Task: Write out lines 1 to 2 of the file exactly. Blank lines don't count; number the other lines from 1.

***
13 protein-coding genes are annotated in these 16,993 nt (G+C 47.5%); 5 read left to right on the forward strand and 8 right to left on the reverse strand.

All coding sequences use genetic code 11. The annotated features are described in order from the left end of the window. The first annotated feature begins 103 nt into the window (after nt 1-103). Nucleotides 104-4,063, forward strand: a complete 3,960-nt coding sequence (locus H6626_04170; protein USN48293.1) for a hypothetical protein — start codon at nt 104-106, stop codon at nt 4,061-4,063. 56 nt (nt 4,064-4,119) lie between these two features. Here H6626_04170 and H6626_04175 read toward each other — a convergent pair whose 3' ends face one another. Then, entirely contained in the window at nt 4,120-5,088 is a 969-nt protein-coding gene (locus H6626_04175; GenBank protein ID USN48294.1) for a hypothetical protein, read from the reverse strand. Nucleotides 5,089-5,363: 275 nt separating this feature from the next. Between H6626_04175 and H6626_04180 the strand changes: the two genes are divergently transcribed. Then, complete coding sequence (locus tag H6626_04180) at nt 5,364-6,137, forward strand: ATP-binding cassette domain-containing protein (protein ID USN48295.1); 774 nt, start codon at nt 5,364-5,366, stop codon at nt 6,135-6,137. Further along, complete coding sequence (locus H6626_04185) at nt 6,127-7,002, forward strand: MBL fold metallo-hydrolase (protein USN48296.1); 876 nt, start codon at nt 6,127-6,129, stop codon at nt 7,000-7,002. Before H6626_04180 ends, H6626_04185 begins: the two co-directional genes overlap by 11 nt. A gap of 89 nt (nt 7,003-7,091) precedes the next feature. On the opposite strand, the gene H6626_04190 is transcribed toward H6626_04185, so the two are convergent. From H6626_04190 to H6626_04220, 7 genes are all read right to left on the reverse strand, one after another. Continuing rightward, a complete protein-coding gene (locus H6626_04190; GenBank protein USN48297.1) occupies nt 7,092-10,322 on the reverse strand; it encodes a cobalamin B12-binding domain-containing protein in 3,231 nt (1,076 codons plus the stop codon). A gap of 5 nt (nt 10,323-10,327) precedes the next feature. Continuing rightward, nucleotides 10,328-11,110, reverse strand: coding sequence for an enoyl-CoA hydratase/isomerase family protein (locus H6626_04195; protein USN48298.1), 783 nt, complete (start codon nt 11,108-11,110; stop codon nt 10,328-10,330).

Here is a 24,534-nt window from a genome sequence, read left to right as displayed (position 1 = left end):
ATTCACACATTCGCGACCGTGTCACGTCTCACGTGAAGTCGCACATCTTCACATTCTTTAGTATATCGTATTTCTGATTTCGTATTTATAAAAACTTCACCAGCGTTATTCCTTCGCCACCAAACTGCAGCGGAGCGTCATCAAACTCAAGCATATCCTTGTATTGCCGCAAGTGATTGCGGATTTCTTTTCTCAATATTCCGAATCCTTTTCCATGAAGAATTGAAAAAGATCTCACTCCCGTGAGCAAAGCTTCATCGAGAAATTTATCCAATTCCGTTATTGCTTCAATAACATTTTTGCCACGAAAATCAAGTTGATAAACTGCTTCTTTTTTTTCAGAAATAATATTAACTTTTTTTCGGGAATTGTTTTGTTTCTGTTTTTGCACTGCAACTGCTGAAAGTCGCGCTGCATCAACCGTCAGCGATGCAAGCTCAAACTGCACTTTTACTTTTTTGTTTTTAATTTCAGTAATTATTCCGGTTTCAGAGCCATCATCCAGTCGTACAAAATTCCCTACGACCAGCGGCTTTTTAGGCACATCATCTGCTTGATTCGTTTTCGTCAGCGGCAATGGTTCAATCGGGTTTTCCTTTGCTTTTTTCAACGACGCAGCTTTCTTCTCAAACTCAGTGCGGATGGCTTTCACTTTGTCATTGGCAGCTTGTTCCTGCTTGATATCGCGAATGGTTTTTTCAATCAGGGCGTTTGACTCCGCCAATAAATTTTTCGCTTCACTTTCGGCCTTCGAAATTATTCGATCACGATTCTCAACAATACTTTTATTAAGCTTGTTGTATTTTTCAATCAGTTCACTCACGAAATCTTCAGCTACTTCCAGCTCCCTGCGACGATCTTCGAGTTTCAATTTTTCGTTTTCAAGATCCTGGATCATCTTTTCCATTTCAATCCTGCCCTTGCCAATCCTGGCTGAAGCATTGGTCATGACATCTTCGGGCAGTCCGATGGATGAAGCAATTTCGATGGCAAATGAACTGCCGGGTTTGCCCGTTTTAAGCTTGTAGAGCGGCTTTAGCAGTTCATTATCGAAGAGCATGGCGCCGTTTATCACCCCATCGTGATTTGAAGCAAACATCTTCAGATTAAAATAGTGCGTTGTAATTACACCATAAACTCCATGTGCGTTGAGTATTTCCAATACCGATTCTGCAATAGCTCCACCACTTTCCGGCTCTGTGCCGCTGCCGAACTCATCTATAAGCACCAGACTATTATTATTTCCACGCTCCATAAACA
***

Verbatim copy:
13 protein-coding genes are annotated in these 16,993 nt (G+C 47.5%); 5 read left to right on the forward strand and 8 right to left on the reverse strand.

All coding sequences use genetic code 11. The annotated features are described in order from the left end of the window. The first annotated feature begins 103 nt into the window (after nt 1-103). Nucleotides 104-4,063, forward strand: a complete 3,960-nt coding sequence (locus H6626_04170; protein USN48293.1) for a hypothetical protein — start codon at nt 104-106, stop codon at nt 4,061-4,063. 56 nt (nt 4,064-4,119) lie between these two features. Here H6626_04170 and H6626_04175 read toward each other — a convergent pair whose 3' ends face one another. Then, entirely contained in the window at nt 4,120-5,088 is a 969-nt protein-coding gene (locus H6626_04175; GenBank protein ID USN48294.1) for a hypothetical protein, read from the reverse strand. Nucleotides 5,089-5,363: 275 nt separating this feature from the next. Between H6626_04175 and H6626_04180 the strand changes: the two genes are divergently transcribed. Then, complete coding sequence (locus tag H6626_04180) at nt 5,364-6,137, forward strand: ATP-binding cassette domain-containing protein (protein ID USN48295.1); 774 nt, start codon at nt 5,364-5,366, stop codon at nt 6,135-6,137. Further along, complete coding sequence (locus H6626_04185) at nt 6,127-7,002, forward strand: MBL fold metallo-hydrolase (protein USN48296.1); 876 nt, start codon at nt 6,127-6,129, stop codon at nt 7,000-7,002. Before H6626_04180 ends, H6626_04185 begins: the two co-directional genes overlap by 11 nt. A gap of 89 nt (nt 7,003-7,091) precedes the next feature. On the opposite strand, the gene H6626_04190 is transcribed toward H6626_04185, so the two are convergent. From H6626_04190 to H6626_04220, 7 genes are all read right to left on the reverse strand, one after another. Continuing rightward, a complete protein-coding gene (locus H6626_04190; GenBank protein USN48297.1) occupies nt 7,092-10,322 on the reverse strand; it encodes a cobalamin B12-binding domain-containing protein in 3,231 nt (1,076 codons plus the stop codon). A gap of 5 nt (nt 10,323-10,327) precedes the next feature. Continuing rightward, nucleotides 10,328-11,110, reverse strand: coding sequence for an enoyl-CoA hydratase/isomerase family protein (locus H6626_04195; protein USN48298.1), 783 nt, complete (start codon nt 11,108-11,110; stop codon nt 10,328-10,330).